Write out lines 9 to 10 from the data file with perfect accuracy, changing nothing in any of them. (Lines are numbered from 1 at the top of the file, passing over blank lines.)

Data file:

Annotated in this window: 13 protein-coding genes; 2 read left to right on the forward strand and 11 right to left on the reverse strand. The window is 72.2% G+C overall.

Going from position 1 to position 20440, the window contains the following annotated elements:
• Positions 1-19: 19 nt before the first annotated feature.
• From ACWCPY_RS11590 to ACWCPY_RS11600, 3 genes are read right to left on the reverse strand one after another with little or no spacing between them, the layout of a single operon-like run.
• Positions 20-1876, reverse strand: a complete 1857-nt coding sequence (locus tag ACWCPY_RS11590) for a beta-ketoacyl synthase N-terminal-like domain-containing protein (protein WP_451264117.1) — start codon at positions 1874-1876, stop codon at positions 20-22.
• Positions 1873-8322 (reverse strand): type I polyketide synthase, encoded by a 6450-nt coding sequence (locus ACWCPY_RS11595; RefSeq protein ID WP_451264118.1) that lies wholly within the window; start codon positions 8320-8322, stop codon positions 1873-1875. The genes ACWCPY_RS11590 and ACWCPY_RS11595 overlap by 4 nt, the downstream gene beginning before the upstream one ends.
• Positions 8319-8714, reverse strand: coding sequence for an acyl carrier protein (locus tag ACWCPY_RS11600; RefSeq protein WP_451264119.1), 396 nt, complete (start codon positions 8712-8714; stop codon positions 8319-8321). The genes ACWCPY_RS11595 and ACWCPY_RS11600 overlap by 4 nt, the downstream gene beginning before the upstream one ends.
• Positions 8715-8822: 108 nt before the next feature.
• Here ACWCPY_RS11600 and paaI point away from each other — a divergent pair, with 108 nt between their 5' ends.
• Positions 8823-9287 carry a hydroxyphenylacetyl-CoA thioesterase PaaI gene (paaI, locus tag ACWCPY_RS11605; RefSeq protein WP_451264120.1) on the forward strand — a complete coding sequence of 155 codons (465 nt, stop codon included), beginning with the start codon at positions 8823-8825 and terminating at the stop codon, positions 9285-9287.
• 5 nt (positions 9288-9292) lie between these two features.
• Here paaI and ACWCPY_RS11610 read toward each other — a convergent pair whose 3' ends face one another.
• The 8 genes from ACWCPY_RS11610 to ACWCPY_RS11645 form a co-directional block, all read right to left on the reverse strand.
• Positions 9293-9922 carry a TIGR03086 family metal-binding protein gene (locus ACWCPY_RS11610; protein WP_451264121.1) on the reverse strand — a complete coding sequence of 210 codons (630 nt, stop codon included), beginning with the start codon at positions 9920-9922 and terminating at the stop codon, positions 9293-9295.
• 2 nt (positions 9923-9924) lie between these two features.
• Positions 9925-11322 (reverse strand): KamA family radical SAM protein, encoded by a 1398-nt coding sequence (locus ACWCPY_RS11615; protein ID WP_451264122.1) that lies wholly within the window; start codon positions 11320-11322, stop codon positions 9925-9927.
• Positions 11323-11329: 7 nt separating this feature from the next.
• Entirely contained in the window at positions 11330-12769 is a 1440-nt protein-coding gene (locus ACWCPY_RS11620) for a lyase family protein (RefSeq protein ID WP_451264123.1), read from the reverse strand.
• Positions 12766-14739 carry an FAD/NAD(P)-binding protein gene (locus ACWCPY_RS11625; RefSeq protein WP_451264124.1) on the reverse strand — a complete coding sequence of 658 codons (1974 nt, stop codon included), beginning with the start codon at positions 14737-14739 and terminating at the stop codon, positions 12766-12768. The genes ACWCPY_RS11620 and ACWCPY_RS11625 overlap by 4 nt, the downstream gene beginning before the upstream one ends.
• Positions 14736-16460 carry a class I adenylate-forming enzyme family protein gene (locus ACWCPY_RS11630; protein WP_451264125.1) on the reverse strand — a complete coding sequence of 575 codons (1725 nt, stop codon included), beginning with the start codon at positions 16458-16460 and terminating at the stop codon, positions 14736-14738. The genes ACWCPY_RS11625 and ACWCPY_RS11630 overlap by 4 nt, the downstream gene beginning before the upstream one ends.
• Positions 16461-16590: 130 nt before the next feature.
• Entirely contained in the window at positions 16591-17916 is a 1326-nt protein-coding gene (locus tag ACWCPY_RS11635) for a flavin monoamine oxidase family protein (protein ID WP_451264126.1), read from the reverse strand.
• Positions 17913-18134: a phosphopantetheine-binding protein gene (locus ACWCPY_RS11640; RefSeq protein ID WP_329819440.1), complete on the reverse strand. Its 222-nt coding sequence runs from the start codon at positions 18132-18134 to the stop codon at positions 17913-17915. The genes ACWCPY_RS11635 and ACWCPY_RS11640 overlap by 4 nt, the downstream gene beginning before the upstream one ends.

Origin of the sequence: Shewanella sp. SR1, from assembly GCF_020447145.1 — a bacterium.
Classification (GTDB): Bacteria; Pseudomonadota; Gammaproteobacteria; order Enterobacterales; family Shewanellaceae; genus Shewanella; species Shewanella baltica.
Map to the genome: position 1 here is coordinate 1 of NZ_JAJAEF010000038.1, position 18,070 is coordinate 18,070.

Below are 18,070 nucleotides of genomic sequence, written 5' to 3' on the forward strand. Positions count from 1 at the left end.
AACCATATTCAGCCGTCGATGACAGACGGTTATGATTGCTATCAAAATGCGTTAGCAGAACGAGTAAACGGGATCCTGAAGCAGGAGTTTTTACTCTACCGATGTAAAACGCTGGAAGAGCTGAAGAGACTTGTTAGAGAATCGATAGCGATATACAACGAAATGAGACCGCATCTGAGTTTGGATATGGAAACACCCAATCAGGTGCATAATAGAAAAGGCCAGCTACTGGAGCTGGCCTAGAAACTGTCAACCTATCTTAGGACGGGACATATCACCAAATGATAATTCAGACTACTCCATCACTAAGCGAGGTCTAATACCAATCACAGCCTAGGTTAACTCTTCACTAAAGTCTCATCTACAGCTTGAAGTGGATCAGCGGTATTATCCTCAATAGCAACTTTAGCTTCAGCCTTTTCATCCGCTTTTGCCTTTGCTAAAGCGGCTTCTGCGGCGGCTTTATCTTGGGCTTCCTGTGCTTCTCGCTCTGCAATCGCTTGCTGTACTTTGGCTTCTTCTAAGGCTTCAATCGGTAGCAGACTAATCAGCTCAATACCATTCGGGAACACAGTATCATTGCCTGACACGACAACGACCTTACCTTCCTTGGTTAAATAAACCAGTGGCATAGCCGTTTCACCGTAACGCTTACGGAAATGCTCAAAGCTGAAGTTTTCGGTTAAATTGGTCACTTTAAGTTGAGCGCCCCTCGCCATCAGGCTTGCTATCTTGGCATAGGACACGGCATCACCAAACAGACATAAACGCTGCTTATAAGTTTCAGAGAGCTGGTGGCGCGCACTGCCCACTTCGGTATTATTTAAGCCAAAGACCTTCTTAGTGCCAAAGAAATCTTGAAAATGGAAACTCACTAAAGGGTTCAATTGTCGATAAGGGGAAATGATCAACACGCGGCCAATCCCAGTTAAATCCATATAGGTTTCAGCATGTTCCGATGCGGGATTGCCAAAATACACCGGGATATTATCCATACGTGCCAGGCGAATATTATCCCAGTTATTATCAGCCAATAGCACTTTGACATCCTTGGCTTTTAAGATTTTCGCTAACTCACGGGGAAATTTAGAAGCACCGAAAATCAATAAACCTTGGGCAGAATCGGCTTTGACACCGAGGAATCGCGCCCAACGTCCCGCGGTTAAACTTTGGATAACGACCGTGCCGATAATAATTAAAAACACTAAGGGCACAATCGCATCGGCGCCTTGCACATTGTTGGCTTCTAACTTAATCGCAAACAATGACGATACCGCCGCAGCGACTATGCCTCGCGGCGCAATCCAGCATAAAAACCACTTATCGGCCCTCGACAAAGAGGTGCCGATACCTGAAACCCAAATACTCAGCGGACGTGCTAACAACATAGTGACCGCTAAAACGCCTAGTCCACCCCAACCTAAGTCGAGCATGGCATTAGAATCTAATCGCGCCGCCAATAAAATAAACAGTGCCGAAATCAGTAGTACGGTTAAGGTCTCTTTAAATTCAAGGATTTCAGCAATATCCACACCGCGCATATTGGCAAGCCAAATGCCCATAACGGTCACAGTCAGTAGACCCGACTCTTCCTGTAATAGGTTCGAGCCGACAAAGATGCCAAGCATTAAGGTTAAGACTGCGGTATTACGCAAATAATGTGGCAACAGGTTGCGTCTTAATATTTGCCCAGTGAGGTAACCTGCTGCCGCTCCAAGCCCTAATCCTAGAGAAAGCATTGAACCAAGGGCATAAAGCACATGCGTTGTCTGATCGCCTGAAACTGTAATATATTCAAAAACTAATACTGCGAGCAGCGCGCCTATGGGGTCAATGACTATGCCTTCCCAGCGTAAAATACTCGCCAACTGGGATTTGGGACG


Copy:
• Here ACWCPY_RS11600 and paaI point away from each other — a divergent pair, with 108 nt between their 5' ends.
• Positions 8823-9287 carry a hydroxyphenylacetyl-CoA thioesterase PaaI gene (paaI, locus tag ACWCPY_RS11605; RefSeq protein WP_451264120.1) on the forward strand — a complete coding sequence of 155 codons (465 nt, stop codon included), beginning with the start codon at positions 8823-8825 and terminating at the stop codon, positions 9285-9287.